How much time would you say you spend on photographing Vancouver? I’m out and about pretty much every weekend. And I have my compact camera with me all the time.
Why do you do it?
I began to see the city changing in 2004-2005. Saw lots of those Development Application signs around and then places would soon be gone. So, I started to think it was really worthwhile, trying to document aspects of the city that were beginning to disappear—old houses, buildings, corner stores, that kind of thing. Things really came to a head in 2006 and 2007; there were so many buildings being demolished it was hard to keep track. During that time you could pass by almost any part of the city and something was being torn down.
What does your collection look like?
I have thousands of digital images to keep track of. In the last five years or so I’ve been shooting around 7,000 to 8,000 images a year. So, I have quite a collection of backup DVDs and a few hard drives! I’ve made some prints but have chosen to print mostly 4×6-inch proofs just to have a hard copy of images I’m happy with. I’ve decided that right now it’s important to just get images captured, as once something in the city disappears it’s gone forever. I can always look after the printing later!
What is your take on Vancouver’s development story? When an old building comes down is it a tragedy or progress? Both?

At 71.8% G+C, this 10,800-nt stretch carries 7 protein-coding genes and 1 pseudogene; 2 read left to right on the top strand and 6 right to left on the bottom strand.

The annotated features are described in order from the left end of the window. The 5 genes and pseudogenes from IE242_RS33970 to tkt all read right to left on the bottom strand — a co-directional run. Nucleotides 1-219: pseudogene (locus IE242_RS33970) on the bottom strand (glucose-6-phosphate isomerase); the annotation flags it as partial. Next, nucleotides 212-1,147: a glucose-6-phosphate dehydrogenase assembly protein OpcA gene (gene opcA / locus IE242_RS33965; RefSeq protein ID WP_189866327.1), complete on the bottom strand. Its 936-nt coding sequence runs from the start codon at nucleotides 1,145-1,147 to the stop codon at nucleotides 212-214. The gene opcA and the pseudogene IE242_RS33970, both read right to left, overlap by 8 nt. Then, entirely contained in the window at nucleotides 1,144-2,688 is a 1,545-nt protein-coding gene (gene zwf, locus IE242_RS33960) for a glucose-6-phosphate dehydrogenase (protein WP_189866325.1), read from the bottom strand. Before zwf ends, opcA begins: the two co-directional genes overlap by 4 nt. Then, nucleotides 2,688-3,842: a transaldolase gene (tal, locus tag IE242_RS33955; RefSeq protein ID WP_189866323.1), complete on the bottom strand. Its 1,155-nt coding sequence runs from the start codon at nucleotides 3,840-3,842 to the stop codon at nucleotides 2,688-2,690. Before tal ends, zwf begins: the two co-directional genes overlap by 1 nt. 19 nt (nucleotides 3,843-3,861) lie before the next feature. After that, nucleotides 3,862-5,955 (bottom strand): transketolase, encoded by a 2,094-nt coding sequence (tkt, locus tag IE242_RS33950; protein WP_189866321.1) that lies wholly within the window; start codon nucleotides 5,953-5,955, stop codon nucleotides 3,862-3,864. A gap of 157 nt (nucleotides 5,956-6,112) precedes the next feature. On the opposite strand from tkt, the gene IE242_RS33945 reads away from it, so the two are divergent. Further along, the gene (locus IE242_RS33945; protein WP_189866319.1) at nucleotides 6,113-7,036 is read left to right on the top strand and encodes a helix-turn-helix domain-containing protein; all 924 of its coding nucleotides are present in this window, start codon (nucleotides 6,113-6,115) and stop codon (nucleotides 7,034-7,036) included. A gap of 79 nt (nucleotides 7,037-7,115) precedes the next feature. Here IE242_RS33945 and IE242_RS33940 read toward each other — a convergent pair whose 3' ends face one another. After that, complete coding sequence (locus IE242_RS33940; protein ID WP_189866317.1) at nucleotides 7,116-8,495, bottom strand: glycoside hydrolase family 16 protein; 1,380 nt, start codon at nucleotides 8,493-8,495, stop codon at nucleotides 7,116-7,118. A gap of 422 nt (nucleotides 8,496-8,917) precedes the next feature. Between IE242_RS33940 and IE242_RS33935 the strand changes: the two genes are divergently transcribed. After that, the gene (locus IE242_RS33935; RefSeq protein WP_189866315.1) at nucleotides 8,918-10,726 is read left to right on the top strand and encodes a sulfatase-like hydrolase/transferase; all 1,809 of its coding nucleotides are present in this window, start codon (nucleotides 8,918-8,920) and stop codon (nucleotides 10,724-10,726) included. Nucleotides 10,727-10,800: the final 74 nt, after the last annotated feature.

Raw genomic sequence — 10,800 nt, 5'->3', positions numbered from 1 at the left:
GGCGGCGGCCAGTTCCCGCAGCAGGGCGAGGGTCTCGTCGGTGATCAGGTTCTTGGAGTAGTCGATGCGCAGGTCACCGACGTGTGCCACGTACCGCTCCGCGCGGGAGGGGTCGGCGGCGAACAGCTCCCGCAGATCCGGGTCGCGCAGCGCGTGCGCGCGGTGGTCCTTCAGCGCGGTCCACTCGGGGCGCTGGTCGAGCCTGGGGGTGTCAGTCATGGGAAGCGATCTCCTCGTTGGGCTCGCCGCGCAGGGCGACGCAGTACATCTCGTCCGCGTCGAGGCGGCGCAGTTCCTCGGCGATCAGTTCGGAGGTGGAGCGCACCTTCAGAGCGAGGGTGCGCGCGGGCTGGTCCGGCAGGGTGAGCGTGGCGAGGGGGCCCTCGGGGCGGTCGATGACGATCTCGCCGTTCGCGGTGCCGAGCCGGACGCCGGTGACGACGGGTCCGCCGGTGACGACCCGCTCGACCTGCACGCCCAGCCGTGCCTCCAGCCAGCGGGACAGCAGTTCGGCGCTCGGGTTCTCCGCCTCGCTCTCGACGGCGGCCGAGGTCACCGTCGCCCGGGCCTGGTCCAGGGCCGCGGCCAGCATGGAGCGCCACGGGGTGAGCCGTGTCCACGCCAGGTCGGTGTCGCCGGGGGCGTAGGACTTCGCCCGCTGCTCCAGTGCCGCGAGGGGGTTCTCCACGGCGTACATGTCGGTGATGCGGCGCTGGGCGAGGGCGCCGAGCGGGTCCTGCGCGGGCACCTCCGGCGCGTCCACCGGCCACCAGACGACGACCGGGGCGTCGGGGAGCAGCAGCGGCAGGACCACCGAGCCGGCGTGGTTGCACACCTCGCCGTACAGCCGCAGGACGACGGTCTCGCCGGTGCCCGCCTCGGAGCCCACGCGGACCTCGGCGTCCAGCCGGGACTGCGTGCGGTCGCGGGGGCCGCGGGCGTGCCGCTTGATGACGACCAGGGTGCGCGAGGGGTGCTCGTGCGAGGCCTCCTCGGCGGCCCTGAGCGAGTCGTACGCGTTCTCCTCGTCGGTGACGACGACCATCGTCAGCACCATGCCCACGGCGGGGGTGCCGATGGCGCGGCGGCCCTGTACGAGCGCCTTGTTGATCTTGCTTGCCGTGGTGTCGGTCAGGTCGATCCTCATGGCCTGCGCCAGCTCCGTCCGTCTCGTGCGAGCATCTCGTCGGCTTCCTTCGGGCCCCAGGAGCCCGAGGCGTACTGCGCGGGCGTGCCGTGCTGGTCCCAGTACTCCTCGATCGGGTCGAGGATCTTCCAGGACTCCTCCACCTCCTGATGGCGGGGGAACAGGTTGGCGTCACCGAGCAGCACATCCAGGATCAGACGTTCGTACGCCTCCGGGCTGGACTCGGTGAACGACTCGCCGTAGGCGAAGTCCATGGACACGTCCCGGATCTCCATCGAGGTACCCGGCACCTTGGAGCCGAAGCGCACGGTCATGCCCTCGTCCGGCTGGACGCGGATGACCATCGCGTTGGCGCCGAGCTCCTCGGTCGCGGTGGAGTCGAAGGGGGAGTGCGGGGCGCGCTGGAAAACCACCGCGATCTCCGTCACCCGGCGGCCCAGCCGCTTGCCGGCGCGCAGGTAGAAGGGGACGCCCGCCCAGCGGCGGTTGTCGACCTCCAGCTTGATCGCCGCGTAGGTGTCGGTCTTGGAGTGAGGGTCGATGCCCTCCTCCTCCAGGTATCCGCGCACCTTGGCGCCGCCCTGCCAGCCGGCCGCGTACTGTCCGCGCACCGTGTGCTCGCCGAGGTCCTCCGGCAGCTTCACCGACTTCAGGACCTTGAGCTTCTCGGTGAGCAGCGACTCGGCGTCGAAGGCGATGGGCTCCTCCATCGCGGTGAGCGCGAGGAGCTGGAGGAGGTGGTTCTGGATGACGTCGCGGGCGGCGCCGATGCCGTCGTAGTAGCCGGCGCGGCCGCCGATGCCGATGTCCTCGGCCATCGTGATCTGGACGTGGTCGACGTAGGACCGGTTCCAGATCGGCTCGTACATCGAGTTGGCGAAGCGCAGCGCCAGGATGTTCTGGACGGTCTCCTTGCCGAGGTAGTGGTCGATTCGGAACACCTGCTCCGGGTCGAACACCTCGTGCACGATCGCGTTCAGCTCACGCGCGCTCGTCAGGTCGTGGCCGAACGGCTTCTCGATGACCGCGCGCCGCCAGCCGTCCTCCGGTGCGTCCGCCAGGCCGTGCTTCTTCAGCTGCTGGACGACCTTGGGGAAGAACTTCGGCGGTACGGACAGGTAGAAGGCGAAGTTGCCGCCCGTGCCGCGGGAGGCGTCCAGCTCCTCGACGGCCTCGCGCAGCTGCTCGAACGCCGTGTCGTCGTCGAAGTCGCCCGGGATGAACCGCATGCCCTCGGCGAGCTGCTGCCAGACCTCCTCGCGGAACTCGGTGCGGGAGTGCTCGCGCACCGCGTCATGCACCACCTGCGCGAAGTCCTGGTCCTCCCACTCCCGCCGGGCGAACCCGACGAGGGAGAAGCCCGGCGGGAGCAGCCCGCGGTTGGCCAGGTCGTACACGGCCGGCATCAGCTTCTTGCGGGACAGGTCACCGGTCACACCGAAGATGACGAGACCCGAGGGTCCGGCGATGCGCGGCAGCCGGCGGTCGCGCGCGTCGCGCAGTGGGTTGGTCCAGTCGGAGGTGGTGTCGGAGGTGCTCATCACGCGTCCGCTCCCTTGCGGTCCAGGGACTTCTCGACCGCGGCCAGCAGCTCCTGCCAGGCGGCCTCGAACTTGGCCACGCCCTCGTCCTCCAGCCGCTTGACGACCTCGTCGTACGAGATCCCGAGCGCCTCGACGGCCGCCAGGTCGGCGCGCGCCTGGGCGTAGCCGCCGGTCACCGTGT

Back in 2006-2007, there was a big rush on development so the city lost a lot of great old buildings. The old Colliers building at Richards and Georgia comes to mind. Recently, there have been some great developments and renovations of some very old buildings. The Ralph Block across from the Woodward’s development on Hastings Street is just finished. I never thought I’d see that building restored so someone should get an award for that one! But of course you have to be realistic too, some buildings are well past their prime and are just too costly to renovate.
Thinking about the “Just a Memory Now” set in particular, which buildings do you wish had been saved?
Places like Molly’s Coffee Shop and some of the old heritage houses on Richards Street. Also, a lot of little corner stores have disappeared, like Henry’s on Hastings Street. There was also a strip of houses on Guelph Street near East 12th that were all torn down to build condos. That could almost be Vancouver’s credo: “If it’s old, tear it down and build condos!”
What are your favourite Vancouver buildings, demolished or otherwise?
That’s a tough one. I’m a fan of the little, old, abandoned building that not too many people take notice of. An example of this would be something like the Blue Eagle Cafe. One of my faves, even though it’s almost falling down, is the Opsal Steel building. It’s really a shame what has happened to it.
A slideshow of Allison’s work is now on the Multimedia section of our website here.
Image credit: John Allison
We MOV staffers are constantly amazed and inspired by the archival-like documentation of Vancouver happening online; social media has radically altered the landscape. It’s a frenetic, messy, diverse, ongoing collection, and, perhaps unexpectedly, a high-tech throwback to the city’s original methods of record-keeping, when keen locals like Major James Skitt Matthews (later the city’s volunteer archivist) amassed hard copies of photographs, artifacts, news clippings, and ephemera as a hobby.